Omaha daily bee. (Omaha [Neb.]) 187?-1922, December 26, 1909, HALF-TONE, Image 19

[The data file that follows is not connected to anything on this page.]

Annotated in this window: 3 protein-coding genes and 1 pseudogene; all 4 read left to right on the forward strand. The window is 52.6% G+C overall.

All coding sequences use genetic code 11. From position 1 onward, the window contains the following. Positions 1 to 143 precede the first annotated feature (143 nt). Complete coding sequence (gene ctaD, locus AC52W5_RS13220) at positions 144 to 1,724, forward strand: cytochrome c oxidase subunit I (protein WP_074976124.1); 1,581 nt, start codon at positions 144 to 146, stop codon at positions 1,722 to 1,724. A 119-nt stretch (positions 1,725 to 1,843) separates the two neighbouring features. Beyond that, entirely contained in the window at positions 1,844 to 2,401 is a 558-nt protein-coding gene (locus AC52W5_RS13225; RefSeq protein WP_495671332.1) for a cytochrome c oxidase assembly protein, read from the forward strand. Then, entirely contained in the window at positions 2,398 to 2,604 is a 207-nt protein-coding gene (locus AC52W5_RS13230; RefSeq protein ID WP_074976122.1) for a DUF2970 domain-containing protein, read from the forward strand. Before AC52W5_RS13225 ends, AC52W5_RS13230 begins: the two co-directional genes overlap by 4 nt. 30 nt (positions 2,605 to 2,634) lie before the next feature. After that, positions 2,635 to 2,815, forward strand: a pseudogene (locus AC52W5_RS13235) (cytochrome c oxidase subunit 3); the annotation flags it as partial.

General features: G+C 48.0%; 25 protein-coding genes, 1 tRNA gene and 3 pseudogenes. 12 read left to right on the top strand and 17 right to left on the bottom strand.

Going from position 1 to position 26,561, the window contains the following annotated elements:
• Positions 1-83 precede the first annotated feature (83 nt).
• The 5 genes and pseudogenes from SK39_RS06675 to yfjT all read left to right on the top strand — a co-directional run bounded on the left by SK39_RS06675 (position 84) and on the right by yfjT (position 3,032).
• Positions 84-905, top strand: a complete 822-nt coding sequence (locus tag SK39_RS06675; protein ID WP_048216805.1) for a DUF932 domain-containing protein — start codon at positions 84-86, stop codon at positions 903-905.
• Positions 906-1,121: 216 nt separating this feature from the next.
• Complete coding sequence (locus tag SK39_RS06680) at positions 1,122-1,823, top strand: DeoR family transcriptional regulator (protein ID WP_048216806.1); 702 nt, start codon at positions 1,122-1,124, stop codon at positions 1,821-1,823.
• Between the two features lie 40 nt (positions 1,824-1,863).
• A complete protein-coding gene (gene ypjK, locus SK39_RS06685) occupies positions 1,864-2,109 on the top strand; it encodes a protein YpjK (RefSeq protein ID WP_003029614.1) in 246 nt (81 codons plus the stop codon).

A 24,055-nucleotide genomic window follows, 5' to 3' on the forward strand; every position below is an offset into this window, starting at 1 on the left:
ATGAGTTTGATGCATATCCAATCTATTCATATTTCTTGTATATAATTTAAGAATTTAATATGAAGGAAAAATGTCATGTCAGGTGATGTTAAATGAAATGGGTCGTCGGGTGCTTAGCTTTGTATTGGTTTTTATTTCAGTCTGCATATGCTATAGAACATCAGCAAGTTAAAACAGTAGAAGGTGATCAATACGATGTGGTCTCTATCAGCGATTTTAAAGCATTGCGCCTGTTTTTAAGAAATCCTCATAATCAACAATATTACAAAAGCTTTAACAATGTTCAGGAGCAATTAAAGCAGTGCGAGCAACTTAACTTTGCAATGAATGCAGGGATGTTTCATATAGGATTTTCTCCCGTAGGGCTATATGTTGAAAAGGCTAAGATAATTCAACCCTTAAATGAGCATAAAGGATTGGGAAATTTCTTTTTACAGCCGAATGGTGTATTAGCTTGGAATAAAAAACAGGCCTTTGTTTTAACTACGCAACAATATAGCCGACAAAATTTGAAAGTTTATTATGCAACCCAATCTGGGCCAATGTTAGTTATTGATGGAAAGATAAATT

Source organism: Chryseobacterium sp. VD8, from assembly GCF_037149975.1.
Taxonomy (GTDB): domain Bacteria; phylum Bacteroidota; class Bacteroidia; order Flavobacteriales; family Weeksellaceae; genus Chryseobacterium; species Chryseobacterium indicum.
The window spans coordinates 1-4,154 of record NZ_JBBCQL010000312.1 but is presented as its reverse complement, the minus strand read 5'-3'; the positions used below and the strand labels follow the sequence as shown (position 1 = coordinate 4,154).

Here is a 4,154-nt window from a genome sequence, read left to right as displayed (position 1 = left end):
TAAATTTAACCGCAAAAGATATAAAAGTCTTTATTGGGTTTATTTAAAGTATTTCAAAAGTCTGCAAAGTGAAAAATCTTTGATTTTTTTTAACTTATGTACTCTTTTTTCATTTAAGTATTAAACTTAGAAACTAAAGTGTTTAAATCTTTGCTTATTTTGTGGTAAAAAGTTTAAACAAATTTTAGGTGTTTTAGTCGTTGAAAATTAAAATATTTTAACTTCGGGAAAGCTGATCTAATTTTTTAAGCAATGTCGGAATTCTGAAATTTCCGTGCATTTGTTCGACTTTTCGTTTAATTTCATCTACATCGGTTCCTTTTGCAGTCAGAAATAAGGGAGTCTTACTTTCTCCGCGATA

unday Bee. PART THB.EE HALF-TONE PAGES t TO rO A.LL THE NEW 5 THE OMAHA BEE OUT LN THE VUI he Omaha XXXIX -NO. iS. OMAHA, SUNDAY MORNING, DECEMBER 26, 1909. SINGLE COPY FIVE CENTS. WHEN CUT OFF LAKE BECOMES A RICH HARVEST FIELD Army of Men Now Busy Gathering Ice that Grows Over Lake's Surface and Storing It by Thousands of Tons Against City's Needs When Long Hot Days of Summer Come Again f -( - -- 11 fmr ami 7 i". r --' ---.- - ..... - - , ' - - ... . A Ghute and EleVAtor f AFTER the fisherman tits packed away his tackle and the green of the cat tail graas has turned to brown out oa Cut-Off lake, wlica the causkrat has sealed up the doors of his mud cottage and the croakings of the bullfrog have ceased after that the cold of tha aorthland steals down and a deli cate network of crystals creeps out over the water. That is the begin ning of the Ice coat that the lake is to wear, the first sprouting of the crop that is to give Omaha its sun daes and high-balls through the long sultry summer. To one who has seen the shim mering lake under the summer moon In tha gay days of the season, when tha canoes push th-?ir inquisi tive noses up among the rushes and lily pads, tha lake would today pre sent a most striking and interesting contrast. The merriment of the summer settlements has ceased and out there across the broad acres of the lake stretches the chill expanse of ice, tha one greatest crop of the winter season. An army of work men la toiling to put away so much as is possible of the fmltage of the cold Into big storage rooms, and when sumer smiles again the im man win be delivering It at your back door at so much a hun dred weight how much depends, and the ice man has a chilly heart. To one who has seen the shimmering lake under the summer moon In the gay days of the season, when the canoes push their inquisitive noses op among the rushes and lily pads, the lake would today present a moat striking and interesting contrast. The merri ment of the summer settlements has ceased and out there across the broad acres of the lake stretches the chill expanse of ice, the one greatest crop of the winter season. An a-my of workmen Is toiling to put away so much as is possible of the fruitage of the cold Into big storage rooms and when summer smiles again the ice man will be delivering It at your back door at so much a hundred weight how much depends, and the ice wan has a chilly heart. mi-rd h I 1 Irjl U. ,, , , ., ,- - i , ,. -, IB f . f L r Zr H US U glocRiiQ Off The-Ra.ftsT- I 'G' aiding A TL&f t To The Chute0- Scene of Activity That lake today presents a picture of most unusual activity. An army la engaged in stripping the lake of its crystal covering. No less than 500 men are scattered over the checker board of squares that the markers are making in laying out the "field," as the lake is called by .the ice harvesters. It la a strange looking army, this array of ice harvesters. Its recruit come from the tanks of the country's unemployed. The typical lea harvester has no home, no country, no aspirations. He Is what Ms foreman calls a "floater." He follows the seasons about in an uncertain sort of way, taking the worlr-that offers for tha time. The bosses of the ice army are men of experience and training, but their troops are always just recruits. Some way each winter about the time that the ice is ripe for the cutting the workers show up about the Twelfth street employment agencies, expectant of a Job. They time their visits to Omaha well. The "floaters," aa they are known, have come to be a kind of a constant in the ice industry, alwaya to be counted on when they are due. Just how or why they are there for the Job no one knows, not even the wandering work man himself. There seems to be an intuition that guides this happy-go-lucky laborer in his Journeys about the country. Out en the ice you will see him, distinctly different from the home loving type that may by chance be represented beside him. This typical ice man will have his feet tied up in burlap buskins most picturesquely fashioned from stray sacks found by the side of the railway tracks. The uniquf garment has no lines of beauty, but In Its savage sort of way it is highly efficient in giving protection from the cold and a sure footing on the slippery surface of the ice. Thla Ice harvesting is rough work. It is face to face with the cold, no escape. But the busy laughing men, always moving, as much, to keep warm as to satisfy the alert eye of the foreman, take little thought of the rigors that they must suffer. Out on the ice plantations there la always plenty to do. The Ice must be harvested In season. There Is no time for delay. The thaw may come and unless the firm cakes are stowed away in the house they will soon fade away into the calm waters of the lake. The perishability of the product engenders a feverish haste in the commands of the botiseg which force the men to drive the work along at top speed. Va3tnes3 of the Field The vastnesa of the tee field on Cut-Off lane is ifaelf aa in centive to endeavor. A few hundred yards of distance on the pain fully level surface Is enough to make the figure of a man tiny in perspective. Once on the ice one leels that ae will have to hurry If ha la to get anywhere. Then there is a spur In th sparkle of shimmering snow flakes and the gleam of the clear Ice below. Tha ice field after the work is well under way presents the aspect of a mammoth checkerboard. The horse-driven marking devices lay it out in squares, the primary figure of the great geo metrical design that the half ready acres of ice bear.' In the preparation of the ice for the cutting a striking process is presented, owing to the condition that exists this year. The heavy snowfall occurring at the same time with the freezing weather that coated the lake covered the crop with a crisp trust that served both as a protection from dirt and an encumbrance. To remove the snow erase the ice is treated with the action of a discing machine. This la just a disc harrow, the same kind that the Nebraska farmer drlvvs over his fields to chew up the clods Into a cultlvatable surface. With team and harrow the plowman winds his lonesome way across the loe ahead of the workers who are to follow. The sharp steal dlaca cut tha snow Into tiny bits, which are easily pushed aside by the scraper whlen follows. Then the ice Is left clean and clear for the cutters, who tear it off in blocks to lay away for the season of need. After tha acrapera coma tha markers, tha men who, with horse driven tools, cut the ica into forma in which It can be handled. First of all a line across tha area to be cut is laid straight and sheer. Thla la dona by the use of a rope stretched taut Ilka a chalk Una and a narrow keen, chisel mounted on a Dandle for convenience. Thi Una becomes tha base of operations that will stretch over the wlda surface of tha lea for many an acre. Guided by this base line tha markers begin to cut the design of the big checker board. With plows which are In reality only saws, each drawn by a single horse, they cut other lines back and forth across the field, following with unerring hand tha base line. Every cake of ice must measure jast twenty-two inches on & side. This is the size of the Ice cakes you are used to seeing on the rear end of the familiar Ice wagon when It make Its expensive July visits to your block. The first plow, a set of saw 'teeth set in tandem, cuts into the Ica for two and a half Inches. Then comes the second and yet a third, each cutting about an equal depth. So the marking process Is continued until the Ice is cut into squares with the defining lines extending more than half way through to the black still water below. The ice is then cleared away for a space, giving working room In open water. Then the work of stowing away the crop begins with real regularity. Up an endless chain conveyor, driven by steam engines, the Ice Is hauled into the big storage houses, where It will lie protected from the attacks of the weather outside until drawn upon to meet the needs of summer. Mathematics of the Work The ice checker board is cut, or rather broken, along the lines of easy cleavage created by the deep scratches made by the marking plows. The first step in the process is to cut off big blocks or rafts of ice containing 25 6 of the primary squares laid out by the markers. Thia makes a "block." as the ice men have termed it in their own trade vernacular, measuring thirty-two squares long by eight wide. Drivers, men equipped with long pike.poles like those that the lumber men use In the log drives in the forest streams of the north, push the floating blocks np to the conveyor, where they are reduced again to size which permit their easy handling In the conveyor system and In the Ice houses. The blocks are first counted and lata off in the big checker board by the field foremen. A man with a coarse saw cuts out the blocks at the ends, leaving it utached only along one -siie. Thla edge is cracked loose by the use of the "spudders," heavy, straight, two-tined forks, by which the ice can be readily broken alonj the lines scratched in by the markers. With the block broken loose from the field it can be started down the chan nel toward the eleva tor. Aa a block con tains often so much as twenty tons of Ice it Is not to be put in motion without an effort. The drivers strain and push, at the block until lta Inertia Is overcome. Once started the block la moved along wita Uttla effort and one driver frequently can push three or four of ttenu Wnen the cutting takes the workers far afield the horses are pressed Into service and long rafts of blocks are pushed up the conveyors along the channels left by the cutters. Its Last Breakage Before the Ice reaches the conveyor belt It must be reduced several times to more convenient sizes. This la accomplished by groups of men stationed at points along the channel close to the point where the ice la delivered from the lake water to the endless chain elevator. At the first station, usually about a hundred feet from the place where the conveyor chain comes rattling up from the water below, men with "spuds" crack the blocks into strips measuring two of the primary squares in width and four in length. This work Is done without arresting the motion of the ice as It swings into the last turn of the channel. The men become remark ably deft with the tools and but a single motion suffices to throw the blocks around the bend in the channel and break off the smaller cakes. The cakes of Ice are kept flowing into the ice houses In a continuous stream. The loss of motion would mean the loss of energy and iff plants where during the season perhaps a hundred thousand tons of ice are handled every operation most be reduced to its lowest and simplest terms. The labor represents practically the whole cost of the ice and so whatever economy tjere is to be accomplished must be In the best possible utilization of the labor on the ice field. With this second subdivision the cakes of ice are floated along into a more permanent channel which delivers them to the conveyor. The sides of this channel are lined with heavy planking so that the constant grind cf the passing cakes will not wear the edges away. The ice for perhaps the entire summer supply of a big storage concern may all go through this narrow channel of about ten feet in width and the' moving miles of floating Ice would soon tear away the naked elgs of the passage. . The sides of the channel are lined with platforms and runways, with here and there a crossing wide enough to give secure footing for the pike men, or drivers, who urge the floating cakes along. The ice is close upon the -conveyor when it Is subjected to a final subdivision into cakes containing but two of the primary Habits of Exercise of the Several Presidents THE present occupant of the White House and his immediate prede cessor are the only presidents that have been given to regular and systematic exercises. Aa to the early presidents, they lived in an age when tennis and golf were unknown in this country, and not one of thm would have thought of boxing or single stick as a mode of exercise. The Virginians all rod.? on horseback, and George Washington, an active outdoor person all his life, although he thought himself old when lie entered upon the preidency, was still fond of riding. It was aa president in New York and Philadelphia that he first found himself a regular and permanent resident of a consid erable city, though he took what opportunity he could to get away to Mount Vernon, and once there, resumed his regular outdoor life, riding and walking for hours daily over the plantation. In New York he drove out in his state coai h. rode on horseback and occa sionally walked the streets with that great stride of his that all men who saw him ever after reTjemhrd. but he must have missed his accustomed open-air life of camp and plantation. Hla health was ordinarily good in spite of his changed mode of life, though he nearly died of anthrax In New York. The Virginians who followed Washington in the presidency, and John Adams, liked to get away from the seat of government to their country homes, where they all lived muca In tha open air, though not one of them waa so active a man aa their great predecessor. The truth is that Washington, whom most persona think of as born to lux ury, probably endured mora genuine physical hardship than the poorest man that ever oc cupied tha chair. Jefferson, like the other Virginians, rode on horseback, but It la probable that he went on foot to his first Inauguration In spite of tha picturesque tradition of his tying his horse to tha fence about the capitol grounds. He took his greatest pleasure at his planta tion. All the early presidents after the removal of the capital to Washington appeared freely and unattended on the street and upon foot, for the smailness of the population pre vented them from attracting crowds. John (Continued oa Page Three. ) squares. Then with a fiual shove the pike men force the ice into the range of the reach of the conveyot belt, which is constantly rising from the wnter at the end of the channel. Up the chute the conveyor pulls the cakes at higti speed, dumping them off onto inclined planes, which whirl the ice into the "runs" or platforms that run along the sids of the Ica houses, reaching the open doors of the storage roomj where the ice reaches its resting place for the n;st of the winter. At stations along thi route stand men ready to keep the ica from jamming up into heap, ob structing the passages. The steady, movement of the slippery stuff means a great deal of activity and dextrous effort. These men are equipped with sharp-pointed pike poles like those used out on the lake in the big channels, but they are lighter and with shorter handles. The ice goes sailing down the chutes into the storage rooms at a mm' high rate of speed. At the end of the chutes It is delivered to the packers, who put it up in piles which as the harvest advances mount close to the roof. These piles are separated by several inches of air space which allows drainage and ventilation when the ice slowly melts through the summer season. The men who stow away the ice within the houses are the skilled laborers of the harvesting force. They are paid the top wages, which means that they receive about 25 cents an hour. As the Ice passes along the chutes Into tha houses it is subjected to Inspection and defective or dirty cakes are thrown off and discarded. When the house Is filled the top of the big mass of ice is covered with a layer of hay or straw several feet thick to protect it frem the heat that filters through the roof. The preservation of the ice depends on keeping It Insulated from the heated atmosphere out side. The big ice houses are double walled, with an alt space of twelve Inches between. This layer of air suffices to keep the light and heat from penetrating to the Inner wall which lies next to the Ice. With this protection the ice simply cares for itself. i - Snow Helps Much The snow which covered the first crop of Ice this season, while it meant more labor and expense. Insured a finer quality of ice than has been cut from the lakes of eastern Nebraska for many years. The snow blanket effectually covered and laid the dust of the roada and fields about the lakes, preventing contamination of the lake's surface from that source, and again It covered the young Ice as soon as formed and prevented the accumulation of stray particles of matter in the ice itself. When the protective covering of snow Is swept aside it leaves the Ice clean and clear. The visitor to Cut-Off lake finds a mirth-provoking reminder of the gay days of summer on the water. At regular Intervals about tha shores of the lake are' signs bearing a warning to each and every person that he must not swim In the lake without a bathing suit. With some hundred acres of Ice about, a landscape covered with snow and the breezes driving a temperature of 4 degrees below zero into one's anatomy, the suggestion of at least the protection of a bathing suit seems almost unnecessary. When once the ice field is marked off Into squares the harvesters are put to considerable puins to keep the lake from undoing their work. When the blocks are cut out of the field the exposed edge of the ice is in danger of being overflowed by the water, which in freezing fills again the cuts of the checker board made by the markers. To prevent thin a gang of workmen Is kept ousy making Uttle dams of snow in the ends ot the tiny cracks cut by the markers next to the water's edge. x The finest of the natural ice produced is that taken from tha second cutting, when the weather continues cold enough to freeze over again the area stripped of the first crop. The second crop of ice has a wonderful purity. The big translucent slabs of blue are bright and clean. What Omaha Uses The consumption of ice in Omaha la high- The dealers estimate that about nearly half a million tons are annually required by tha city and its Industries. The packing houses require thousands of tons of ice in the refrigeration of tha trains which carry their products out to the world. Then a great city Is to be supplied at home. The natural ice is much cheaper than tha artificial product. The big ammonia gas freezers produce Ice at aa average cost of between J 1.73 and 12 a ton, according to the statements of tha manufacturers. The natural Ice can be stowed away for the summer at less than half of that when weather conditions are favorable. The annual ice harvest gives employment to about 1,000 men In and about Omaha and- frequently at a time when other work for the laborer is hard to find. The big packing houses of South Omaha and the dealers of the city. Including the refrigerating plants, all take advantage of the Ice crop to store np tha winter's cold. The Ice houses about the lakes within an easy radlns of Omaha cover many acres of land. Most of these big lea houses are served wlfh, their own special system of railway tracks, over which the thousands of tons of ice nust be handled in Its distribution to the consumers. Today finds the ice harvesters at work on Cut-Off and Seymour lakes iu large numbers, while another big force la cutting the crop at Ashland for the nse of a big packing concern. The Ice cutting began this year much earlier than iu usual and the storage com panies will probably be able to fill their houses. The large produc tion of natural ice they Intimate may have a tendency to keep n rices down in the summer. The natural Ice crop Is always, however, reinforced with several thousand tona dally ai artificial lea.